BENTONVILLE — Crystal Bridges Museum of American Art will add Dale Chihuly’s colorful Fiori Boat to its permanent collection, acquiring the work after it emerged as the winner of a public vote.
The piece is currently on display at the museum as part of its “Chihuly: In the Forest” exhibition and was one of four works by the glass sculptor being considered for acquisition by Crystal Bridges.
Instead of making the final decision on which piece to purchase, Crystal Bridges set up a contest to let visitors vote on which one of the four pieces would remain in the museum’s permanent possession.
The 1,300-piece Sole d’Oro, the two-tiered Azure Icicle Chandelier and the Niijima Floats drifting in Crystal Pond were the other three works under consideration along with Fiori Boat. Those installations will remain on display at the museum through the rest of the outdoor Chihuly exhibition’s run, which ends Nov. 13.
Fiori Boat received 7,901 of the nearly 20,000 votes cast during the contest.
“The boat is a fantastic addition to our collection as a classic representation of Chihuly’s well-known installations,” Crystal Bridges curator Lauren Haynes said in a statement provided by the museum. “The bold colors and forms stretch the boundaries of glass and connect to its natural surroundings. The Fiori Boat will stay in the forest through the exhibition, and then will be moved to a different location in the North Forest where it will join other artworks from the museum’s permanent collection.”
Fiori Boat is a wooden rowboat filled with 179 pieces of colorful glass forms. The composition was on display at the Atlanta Botanical Garden before being installed at Crystal Bridges.
Chihuly developed the idea for rowboats as installations during the “Chihuly Over Venice” project in Finland in 1995. He often floated pieces of glass downstream in a river and people would retrieve them in rowboats. It inspired the artist to use the boats in his work, and the piece Crystal Bridges is acquiring consists of blown glass from his Fiori — or flowers — series.
Crystal Bridges said it created the contest to let the public decide because of the success of the indoor-outdoor Chihuly exhibition, which attracted more than 106,000 visitors during an 11-week run before the indoor portion closed Aug. 14. The exhibition also was a catalyst for the museum’s single-month attendance record of 87,000, which was set in July.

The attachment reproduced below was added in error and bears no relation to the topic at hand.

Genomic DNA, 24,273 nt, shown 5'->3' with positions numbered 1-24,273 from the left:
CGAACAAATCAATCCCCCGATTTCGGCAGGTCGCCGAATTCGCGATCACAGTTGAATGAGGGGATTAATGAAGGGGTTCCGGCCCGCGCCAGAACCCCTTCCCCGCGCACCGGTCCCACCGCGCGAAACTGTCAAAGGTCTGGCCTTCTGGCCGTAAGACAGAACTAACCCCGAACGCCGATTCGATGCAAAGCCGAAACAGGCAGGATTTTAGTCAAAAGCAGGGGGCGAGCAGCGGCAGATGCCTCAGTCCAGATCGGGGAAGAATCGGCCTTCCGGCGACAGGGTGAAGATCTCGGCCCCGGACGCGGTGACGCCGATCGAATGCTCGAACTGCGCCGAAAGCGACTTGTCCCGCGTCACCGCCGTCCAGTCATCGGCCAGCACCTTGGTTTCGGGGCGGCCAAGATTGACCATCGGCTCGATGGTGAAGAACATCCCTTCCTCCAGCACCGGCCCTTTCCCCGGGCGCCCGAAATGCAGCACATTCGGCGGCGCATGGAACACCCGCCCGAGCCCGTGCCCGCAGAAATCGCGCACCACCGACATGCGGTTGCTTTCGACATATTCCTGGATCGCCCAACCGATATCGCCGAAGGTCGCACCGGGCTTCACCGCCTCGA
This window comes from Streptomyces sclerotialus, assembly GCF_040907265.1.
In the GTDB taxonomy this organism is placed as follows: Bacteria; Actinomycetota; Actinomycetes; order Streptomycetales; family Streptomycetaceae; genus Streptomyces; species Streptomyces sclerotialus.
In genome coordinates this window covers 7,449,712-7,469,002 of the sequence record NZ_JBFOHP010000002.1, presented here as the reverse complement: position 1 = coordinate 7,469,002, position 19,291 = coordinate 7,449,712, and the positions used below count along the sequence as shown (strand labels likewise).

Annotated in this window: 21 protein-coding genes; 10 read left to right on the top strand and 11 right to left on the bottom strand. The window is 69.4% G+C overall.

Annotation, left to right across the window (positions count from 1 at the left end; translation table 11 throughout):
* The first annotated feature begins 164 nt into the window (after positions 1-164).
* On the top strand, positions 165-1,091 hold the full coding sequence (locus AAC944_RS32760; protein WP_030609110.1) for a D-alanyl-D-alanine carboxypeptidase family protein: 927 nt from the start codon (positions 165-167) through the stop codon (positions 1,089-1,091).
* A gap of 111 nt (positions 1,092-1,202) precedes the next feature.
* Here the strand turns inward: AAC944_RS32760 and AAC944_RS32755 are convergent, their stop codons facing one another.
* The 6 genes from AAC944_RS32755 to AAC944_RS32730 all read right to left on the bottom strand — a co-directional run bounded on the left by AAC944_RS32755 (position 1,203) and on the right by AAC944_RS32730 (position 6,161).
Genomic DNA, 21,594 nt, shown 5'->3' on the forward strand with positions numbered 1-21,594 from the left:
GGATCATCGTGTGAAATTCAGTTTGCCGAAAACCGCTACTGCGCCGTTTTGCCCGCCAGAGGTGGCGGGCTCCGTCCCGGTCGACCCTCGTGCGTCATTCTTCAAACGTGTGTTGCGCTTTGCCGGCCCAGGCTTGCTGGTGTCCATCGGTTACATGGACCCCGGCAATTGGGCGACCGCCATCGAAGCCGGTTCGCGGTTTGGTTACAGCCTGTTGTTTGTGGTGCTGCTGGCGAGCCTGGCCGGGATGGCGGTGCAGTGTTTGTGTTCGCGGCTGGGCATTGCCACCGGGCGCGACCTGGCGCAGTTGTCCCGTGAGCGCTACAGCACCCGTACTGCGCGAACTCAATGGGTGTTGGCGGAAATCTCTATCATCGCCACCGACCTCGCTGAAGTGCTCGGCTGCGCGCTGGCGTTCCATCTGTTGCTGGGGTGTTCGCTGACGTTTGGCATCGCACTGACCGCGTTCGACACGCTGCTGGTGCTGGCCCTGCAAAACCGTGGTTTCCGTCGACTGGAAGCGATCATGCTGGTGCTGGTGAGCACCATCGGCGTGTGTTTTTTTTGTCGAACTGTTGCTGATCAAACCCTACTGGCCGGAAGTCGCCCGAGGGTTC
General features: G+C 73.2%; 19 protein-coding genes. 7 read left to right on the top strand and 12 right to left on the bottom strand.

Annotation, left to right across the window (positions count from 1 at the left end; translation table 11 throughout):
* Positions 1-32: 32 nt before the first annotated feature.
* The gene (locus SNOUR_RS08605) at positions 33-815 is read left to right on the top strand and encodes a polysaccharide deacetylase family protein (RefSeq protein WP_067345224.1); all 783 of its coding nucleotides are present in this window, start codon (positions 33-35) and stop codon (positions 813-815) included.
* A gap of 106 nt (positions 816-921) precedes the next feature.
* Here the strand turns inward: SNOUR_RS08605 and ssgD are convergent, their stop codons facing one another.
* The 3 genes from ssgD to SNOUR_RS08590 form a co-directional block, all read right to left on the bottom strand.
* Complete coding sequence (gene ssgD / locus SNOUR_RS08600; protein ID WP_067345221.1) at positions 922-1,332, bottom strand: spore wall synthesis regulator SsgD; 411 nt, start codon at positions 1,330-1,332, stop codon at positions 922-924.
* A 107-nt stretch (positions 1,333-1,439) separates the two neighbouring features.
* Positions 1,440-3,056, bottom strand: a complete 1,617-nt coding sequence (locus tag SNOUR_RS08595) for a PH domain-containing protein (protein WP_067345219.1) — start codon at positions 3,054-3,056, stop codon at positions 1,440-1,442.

The dual exhibition featured 300 objects spanning Chihuly’s 50-year career and was part of a collaboration with the sculptor and his team in Seattle. Many of the pieces on display at Crystal Bridges — like Sole d’Oro and the Azure Icicle Chandelier — were created specifically for the exhibition.
“Although this isn’t the way works of art are traditionally acquired, the curatorial team feels that each is uniquely engaging and would fit well within the museum’s permanent collection,” Haynes said in a statement announcing the contest earlier this month.
The purchase price for Fiori Boat was not revealed, but Executive Director Rod Bigelow said earlier this month that the museum had worked out those details with the Chihuly Studio before the contest began.
It will become the second Chihuly piece in the museum’s permanent collection. Crystal Bridges also owns a neon glass piece from early in the artist’s career called Neon Sculpture, which was on view during an exhibition a few years ago called “See the Light.”
Graph showing The Dale Chihuly contest results
Dale Chihuly’s Sole d’Oro was runner-up in voting on which of Chihuly’s artwork to add to the Crystal Bridges museum’s permanent collection.
“We are happy to see the excitement of Chihuly: In the Forest continue with the response from this unusual acquisition process,” Bigelow said in a statement provided by the museum. “Based on the voting results, the Fiori Boat will stay as a long-lasting reminder of the Chihuly exhibition. We’re thrilled that so many of our visitors voiced their opinion.”